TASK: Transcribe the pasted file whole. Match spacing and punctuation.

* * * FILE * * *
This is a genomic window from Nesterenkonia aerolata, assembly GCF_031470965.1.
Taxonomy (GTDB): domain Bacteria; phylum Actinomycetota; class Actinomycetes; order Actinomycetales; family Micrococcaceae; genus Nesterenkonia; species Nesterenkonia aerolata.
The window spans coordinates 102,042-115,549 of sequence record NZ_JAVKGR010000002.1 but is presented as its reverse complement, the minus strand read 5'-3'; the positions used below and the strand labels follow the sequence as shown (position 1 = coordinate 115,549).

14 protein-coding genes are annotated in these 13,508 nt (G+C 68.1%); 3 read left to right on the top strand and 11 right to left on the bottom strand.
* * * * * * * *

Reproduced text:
This is a genomic window from Nesterenkonia aerolata, assembly GCF_031470965.1.
Taxonomy (GTDB): domain Bacteria; phylum Actinomycetota; class Actinomycetes; order Actinomycetales; family Micrococcaceae; genus Nesterenkonia; species Nesterenkonia aerolata.
The window spans coordinates 102,042-115,549 of sequence record NZ_JAVKGR010000002.1 but is presented as its reverse complement, the minus strand read 5'-3'; the positions used below and the strand labels follow the sequence as shown (position 1 = coordinate 115,549).

14 protein-coding genes are annotated in these 13,508 nt (G+C 68.1%); 3 read left to right on the top strand and 11 right to left on the bottom strand.